Another very popular Australian newspaper The Guardian suggests that the use of marijuana might lead not only to psychoses and nervous breakdowns, but also to tedious narcissism.

Today, the list of countries working toward legalization of marijuana to a greater or lesser degree is vast and includes Austria, Portugal, the US, Chile, Colombia, the Netherlands, Spain and others.

Recently, Independent reported that British Liberal Democrats were planning to include liberalization of marijuana in the program as one of the priority items. According to the panel of experts that was established last year by the former deputy health minister of Great Britain Norman Lamb, legalizing the sale of cannabis would increase the treasury revenues by £1bn a year. Based on that, the panel consisting of top police officials, scientists and university professors calls upon the government to “follow the lead of some US states and allow the sale of cannabis to British aged over 18. The issue of legalization of marijuana will be put on the agenda and debated at the party’s spring conference that will be convened in the next few days.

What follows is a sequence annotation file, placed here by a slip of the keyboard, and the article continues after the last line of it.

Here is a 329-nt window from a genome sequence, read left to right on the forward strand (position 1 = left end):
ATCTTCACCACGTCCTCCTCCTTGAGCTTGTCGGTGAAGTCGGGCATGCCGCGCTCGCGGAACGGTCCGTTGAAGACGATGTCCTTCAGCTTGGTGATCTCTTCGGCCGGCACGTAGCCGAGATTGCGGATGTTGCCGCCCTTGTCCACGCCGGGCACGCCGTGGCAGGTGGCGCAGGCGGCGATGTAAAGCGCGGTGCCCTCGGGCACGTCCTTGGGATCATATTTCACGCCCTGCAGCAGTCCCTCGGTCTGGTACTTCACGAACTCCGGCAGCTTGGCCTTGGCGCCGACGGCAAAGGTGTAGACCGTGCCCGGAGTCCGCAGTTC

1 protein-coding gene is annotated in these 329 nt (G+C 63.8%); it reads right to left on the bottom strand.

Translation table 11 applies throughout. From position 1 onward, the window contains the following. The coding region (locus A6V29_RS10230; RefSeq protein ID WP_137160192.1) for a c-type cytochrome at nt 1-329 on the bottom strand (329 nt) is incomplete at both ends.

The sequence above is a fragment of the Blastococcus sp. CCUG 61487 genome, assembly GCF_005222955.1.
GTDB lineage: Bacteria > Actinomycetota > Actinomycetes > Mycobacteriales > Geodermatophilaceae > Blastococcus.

Denmark is also joining these activities. Certain political forces of that country are trying to convince the population of economic benefits, which the country would enjoy in case marijuana is legalized, ranging from an increased tax revenue to the establishment of new types of enterprises in health care, construction (production of construction materials and cloth from cannabis) and tourism industries as well as opening of cannabis social clubs. Danish proponents of legalization are making point (with reference to the experience of the states where cannabis has already been legalized) that the number of criminal cases as well as the number of addicts there is dropping.